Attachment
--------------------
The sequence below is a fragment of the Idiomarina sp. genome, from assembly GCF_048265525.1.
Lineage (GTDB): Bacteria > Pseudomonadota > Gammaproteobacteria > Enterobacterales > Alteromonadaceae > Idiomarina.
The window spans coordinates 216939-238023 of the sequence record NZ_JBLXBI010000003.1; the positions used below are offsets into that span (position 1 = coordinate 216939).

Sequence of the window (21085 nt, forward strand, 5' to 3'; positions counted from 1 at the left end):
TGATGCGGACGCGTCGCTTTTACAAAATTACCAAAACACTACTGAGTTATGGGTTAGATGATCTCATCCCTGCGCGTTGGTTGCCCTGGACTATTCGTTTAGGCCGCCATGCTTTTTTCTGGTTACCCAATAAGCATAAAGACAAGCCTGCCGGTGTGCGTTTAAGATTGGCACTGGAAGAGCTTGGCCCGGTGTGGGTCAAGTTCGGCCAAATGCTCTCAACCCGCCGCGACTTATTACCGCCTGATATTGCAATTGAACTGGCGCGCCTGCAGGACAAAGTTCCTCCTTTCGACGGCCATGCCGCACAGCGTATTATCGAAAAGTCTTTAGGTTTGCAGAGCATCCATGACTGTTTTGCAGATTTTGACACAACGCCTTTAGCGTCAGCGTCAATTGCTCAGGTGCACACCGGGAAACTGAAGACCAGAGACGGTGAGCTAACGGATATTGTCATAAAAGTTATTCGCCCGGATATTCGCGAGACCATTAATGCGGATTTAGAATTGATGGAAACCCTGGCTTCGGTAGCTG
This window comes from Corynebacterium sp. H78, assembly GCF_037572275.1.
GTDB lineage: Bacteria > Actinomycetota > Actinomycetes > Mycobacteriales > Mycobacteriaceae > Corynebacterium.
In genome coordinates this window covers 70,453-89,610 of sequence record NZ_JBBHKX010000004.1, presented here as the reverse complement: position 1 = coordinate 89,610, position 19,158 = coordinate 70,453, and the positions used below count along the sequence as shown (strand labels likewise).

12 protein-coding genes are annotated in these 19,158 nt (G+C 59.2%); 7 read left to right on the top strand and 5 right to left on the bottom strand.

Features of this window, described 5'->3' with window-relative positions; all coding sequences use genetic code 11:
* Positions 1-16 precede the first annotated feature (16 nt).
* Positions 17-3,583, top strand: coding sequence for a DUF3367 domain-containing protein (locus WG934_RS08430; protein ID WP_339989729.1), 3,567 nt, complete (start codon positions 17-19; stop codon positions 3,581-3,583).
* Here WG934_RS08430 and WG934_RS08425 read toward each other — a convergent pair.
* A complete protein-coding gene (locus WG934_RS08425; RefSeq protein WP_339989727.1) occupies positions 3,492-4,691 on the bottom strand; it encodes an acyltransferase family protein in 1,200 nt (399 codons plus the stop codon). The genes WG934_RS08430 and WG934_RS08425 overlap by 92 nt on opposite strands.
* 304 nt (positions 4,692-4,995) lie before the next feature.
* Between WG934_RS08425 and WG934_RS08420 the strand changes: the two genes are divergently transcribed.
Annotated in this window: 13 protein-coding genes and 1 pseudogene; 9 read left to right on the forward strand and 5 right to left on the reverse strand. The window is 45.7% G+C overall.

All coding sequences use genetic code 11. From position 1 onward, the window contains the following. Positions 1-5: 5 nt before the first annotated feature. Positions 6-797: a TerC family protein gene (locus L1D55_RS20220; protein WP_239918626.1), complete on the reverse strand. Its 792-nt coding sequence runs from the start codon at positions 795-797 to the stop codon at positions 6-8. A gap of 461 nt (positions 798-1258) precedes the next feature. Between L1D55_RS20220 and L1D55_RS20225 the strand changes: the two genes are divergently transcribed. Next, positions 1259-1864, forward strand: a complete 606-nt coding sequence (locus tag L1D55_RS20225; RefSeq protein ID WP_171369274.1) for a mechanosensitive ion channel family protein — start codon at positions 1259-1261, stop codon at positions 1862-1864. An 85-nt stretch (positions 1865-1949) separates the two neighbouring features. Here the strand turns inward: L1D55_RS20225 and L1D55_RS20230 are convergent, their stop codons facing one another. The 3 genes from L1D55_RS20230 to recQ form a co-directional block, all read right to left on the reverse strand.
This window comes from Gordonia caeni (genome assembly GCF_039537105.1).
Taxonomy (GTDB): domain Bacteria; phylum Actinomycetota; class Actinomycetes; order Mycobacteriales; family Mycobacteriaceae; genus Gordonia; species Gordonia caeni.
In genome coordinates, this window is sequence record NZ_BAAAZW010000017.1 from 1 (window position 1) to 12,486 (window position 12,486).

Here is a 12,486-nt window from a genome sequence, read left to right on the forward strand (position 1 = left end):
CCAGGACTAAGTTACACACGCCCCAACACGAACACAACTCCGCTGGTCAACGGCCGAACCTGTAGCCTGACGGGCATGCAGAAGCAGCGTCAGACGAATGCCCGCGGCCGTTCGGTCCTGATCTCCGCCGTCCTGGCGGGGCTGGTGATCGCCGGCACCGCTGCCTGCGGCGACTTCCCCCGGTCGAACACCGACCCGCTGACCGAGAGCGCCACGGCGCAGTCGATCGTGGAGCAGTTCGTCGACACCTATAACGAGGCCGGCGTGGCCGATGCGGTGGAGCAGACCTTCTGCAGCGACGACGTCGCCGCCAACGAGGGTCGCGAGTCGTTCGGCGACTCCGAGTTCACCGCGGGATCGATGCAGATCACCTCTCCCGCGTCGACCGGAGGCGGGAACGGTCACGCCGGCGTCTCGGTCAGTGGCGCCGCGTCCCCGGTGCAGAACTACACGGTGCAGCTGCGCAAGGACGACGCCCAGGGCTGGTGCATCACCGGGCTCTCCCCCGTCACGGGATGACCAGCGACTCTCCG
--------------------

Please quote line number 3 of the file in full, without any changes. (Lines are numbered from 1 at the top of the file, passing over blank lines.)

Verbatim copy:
The window spans coordinates 216939-238023 of the sequence record NZ_JBLXBI010000003.1; the positions used below are offsets into that span (position 1 = coordinate 216939).